“Excuse me?? I’d hate to interfere…but are you alright?” She jerked her head up and was sucked into his grey smoky eyes. Something twisted in her throat. The girl in the corner looked up and cleared her throat pointedly. “Uh...Huh…?” Tara mumbled at the man standing in front of her. Oh God, he looks like a Greek God, she danced a jig in her mind. He waited for the girl on the sofa to collect her thoughts, but she was looking at him blankly apparently clueless. “So, why have you been crying? Are you hurt? Has anyone close to you died?” he prompted. The girl in the corner snorted mockingly. Tara raised the book in her hand and waved it so he could see clearly. The girl in the corner shook her head and got up with a sigh. She walked over, saying, “Hi…..I’m Tina D’Costa and this is…my best friend, Tara Rodriguez….and you are?”
“Hello pretty ladies,” he said eyeing Tara with intrigue, “I am Dev Nair. I am…..an apprentice wild-life photographer to …well, my boss, Dr. Pradeep Cherian,” he rolled his eyes “and came here to do some bird-watching.” Both the girls gave him appreciative looks. Dr. Cherian was a very famous and eccentric wild-life photographer rumored to have brought the discovery channel producers on their knees. “So, why have you been crying for the last half-hour?” he repeated. Tina squeezed Tara’s shoulders gently. “Oh, yeah…the crying. I was reading a particularly heart-rending chapter in the novel. I always tend to get a little emotional in some moving scenes. In fact, I believe that crying is good for health; maybe that’s why I read a lot of tragic novels,” she blabbered on in an unnaturally high voice. Tina shook her head again and pinched Tara making her shut up. “So, you don’t like your boss?” Tina looked disapprovingly at dev. “No, no, he’s a genius. I’d be a fool not to like him. It’s just...ah… every genius has a wild streak to him and well, my teacher is a control freak and a major workaholic. Guess that’s why he doesn’t have a family,” he grimaced, “Ok, what are you ladies doing tonight? I know this awesome place on the beach……,” his words trailed off as he watched Tara with apprehension. “I don’t like parties…if that’s where you plan on taking me,” Tara said flatly. “I noticed you are not the type. It’s a surprise. C’mon…,” he insisted. “I’m busy. You two people go. I’ve got to complete researching on the ancient agricultural methods on cultivating paddy in a water-surplus irrigation system,” Tina countered smoothly. “It’s ok,” both of them exclaimed loudly. Tina raised her eye-brows. Tara was mortified that she expressed her eagerness to meet him alone out loud while dev burst into laughter trying to make Tara more comfortable.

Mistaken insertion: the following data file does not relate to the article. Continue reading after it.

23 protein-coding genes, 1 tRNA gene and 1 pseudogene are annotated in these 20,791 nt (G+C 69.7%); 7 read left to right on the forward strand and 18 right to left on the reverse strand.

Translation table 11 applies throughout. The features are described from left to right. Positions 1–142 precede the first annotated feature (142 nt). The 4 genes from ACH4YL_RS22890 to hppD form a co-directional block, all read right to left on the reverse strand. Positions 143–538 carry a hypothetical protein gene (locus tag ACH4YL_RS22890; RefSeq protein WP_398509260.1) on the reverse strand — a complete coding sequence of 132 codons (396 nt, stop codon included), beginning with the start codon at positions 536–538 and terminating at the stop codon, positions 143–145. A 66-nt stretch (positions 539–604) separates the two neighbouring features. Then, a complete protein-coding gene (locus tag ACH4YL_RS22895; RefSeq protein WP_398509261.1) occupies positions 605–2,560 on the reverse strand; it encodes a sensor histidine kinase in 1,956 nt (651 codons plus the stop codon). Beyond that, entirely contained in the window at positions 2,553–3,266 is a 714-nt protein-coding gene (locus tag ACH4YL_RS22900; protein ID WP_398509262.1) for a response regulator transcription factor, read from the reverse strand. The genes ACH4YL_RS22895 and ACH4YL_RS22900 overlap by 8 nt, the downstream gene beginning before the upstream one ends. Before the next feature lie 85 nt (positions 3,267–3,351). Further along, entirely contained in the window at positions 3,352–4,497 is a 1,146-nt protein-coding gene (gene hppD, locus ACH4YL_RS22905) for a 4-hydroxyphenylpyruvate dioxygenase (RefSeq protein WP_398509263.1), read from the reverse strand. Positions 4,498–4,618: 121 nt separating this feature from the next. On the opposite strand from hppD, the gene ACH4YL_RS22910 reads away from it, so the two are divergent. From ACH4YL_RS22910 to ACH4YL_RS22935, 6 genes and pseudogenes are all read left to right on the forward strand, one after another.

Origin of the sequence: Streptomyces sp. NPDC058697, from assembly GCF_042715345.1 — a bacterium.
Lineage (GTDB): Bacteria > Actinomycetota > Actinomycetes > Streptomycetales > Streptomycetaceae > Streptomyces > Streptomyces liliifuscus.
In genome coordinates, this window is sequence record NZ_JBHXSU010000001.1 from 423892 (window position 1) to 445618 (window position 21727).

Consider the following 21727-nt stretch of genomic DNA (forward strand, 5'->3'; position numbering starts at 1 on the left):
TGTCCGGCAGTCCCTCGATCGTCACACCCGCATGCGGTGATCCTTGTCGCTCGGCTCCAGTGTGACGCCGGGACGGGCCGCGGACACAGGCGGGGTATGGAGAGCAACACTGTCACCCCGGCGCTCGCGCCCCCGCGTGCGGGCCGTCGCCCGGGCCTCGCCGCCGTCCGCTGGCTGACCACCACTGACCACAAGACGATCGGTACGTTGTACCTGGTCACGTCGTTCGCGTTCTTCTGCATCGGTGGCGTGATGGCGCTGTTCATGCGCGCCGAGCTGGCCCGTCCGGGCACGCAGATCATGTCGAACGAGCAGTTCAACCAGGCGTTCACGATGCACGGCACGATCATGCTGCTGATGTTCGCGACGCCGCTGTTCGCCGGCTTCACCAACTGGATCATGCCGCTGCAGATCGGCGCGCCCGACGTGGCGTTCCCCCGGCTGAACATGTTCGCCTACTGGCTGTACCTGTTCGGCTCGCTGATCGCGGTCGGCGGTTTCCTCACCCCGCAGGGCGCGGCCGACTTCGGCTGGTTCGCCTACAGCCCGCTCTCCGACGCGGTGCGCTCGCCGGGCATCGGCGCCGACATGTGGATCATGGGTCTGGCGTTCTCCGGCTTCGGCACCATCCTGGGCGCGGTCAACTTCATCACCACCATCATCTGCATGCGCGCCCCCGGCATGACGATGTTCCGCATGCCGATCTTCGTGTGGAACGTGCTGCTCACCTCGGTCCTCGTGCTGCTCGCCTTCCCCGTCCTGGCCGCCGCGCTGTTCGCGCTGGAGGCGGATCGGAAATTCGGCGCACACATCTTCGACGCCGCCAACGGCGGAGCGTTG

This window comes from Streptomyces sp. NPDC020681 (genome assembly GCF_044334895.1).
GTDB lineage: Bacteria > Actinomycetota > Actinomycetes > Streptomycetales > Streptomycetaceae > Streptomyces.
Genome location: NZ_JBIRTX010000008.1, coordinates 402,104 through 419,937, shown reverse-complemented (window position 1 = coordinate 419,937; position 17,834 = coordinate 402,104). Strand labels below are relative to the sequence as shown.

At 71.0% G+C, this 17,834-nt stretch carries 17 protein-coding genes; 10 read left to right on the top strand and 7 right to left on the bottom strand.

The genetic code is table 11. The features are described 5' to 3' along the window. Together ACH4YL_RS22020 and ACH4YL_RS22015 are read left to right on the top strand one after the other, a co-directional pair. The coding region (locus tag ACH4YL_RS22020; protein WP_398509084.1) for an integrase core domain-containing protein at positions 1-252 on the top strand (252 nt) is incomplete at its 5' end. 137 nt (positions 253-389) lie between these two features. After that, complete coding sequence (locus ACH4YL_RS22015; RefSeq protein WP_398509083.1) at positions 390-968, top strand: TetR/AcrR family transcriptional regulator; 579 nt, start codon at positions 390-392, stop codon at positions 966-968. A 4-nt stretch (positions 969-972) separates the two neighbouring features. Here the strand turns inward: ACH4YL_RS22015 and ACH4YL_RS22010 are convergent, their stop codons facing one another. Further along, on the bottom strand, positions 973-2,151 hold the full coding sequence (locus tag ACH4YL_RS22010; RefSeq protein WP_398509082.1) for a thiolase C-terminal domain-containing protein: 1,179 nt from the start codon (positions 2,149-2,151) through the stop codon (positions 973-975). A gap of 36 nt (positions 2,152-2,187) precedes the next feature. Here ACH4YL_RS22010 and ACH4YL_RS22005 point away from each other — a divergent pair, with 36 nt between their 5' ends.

She slammed on the brake so hard that she banged her head on the steering wheel. So much for smooth driving, she scowled at her reflection on the windshield. Good thing she still had her wits about her, otherwise she’d be facing a lawsuit from the black Skoda before her. She gritted her teeth and smacked her head violently. She brushed off her tears with the back of her hand just as she eased her car to move forward. She noticed that she drove faster than usual. She had never been a reckless driver. She was all about care and safety while Tina was the wilder one between them. She laughed hysterically at the thought of Tina’s driving. People would’ve thought someone was close on her heels hell-bent on murdering her. The thought of Tina brought her back to the present. The thought brought a sharp pain in her head. She had to get home, at all costs before her heart won over her head. She needed home; she started sobbing loudly. All she ever wanted was a home. There’s no reason her expectations were just shattered by a man. Now, of all times, when she got her hopes up; when she thought he got his hopes up, he dropped a missile on her. She felt like Pip in Great Expectations who found out his benefactor was a convict. I need the man and he walked out on me, she gritted her teeth willing herself not to scream and scare people around. She was relieved to pull up the car outside her house just as this thought entered her mind. Oh god….just a few steps. She locked the car and rushed inside, pattered up the stairs and tore the lock off the door. She staggered forward after shutting the door and fell onto the floor for the second time that day. She could still remember crystal clearly the first time with him.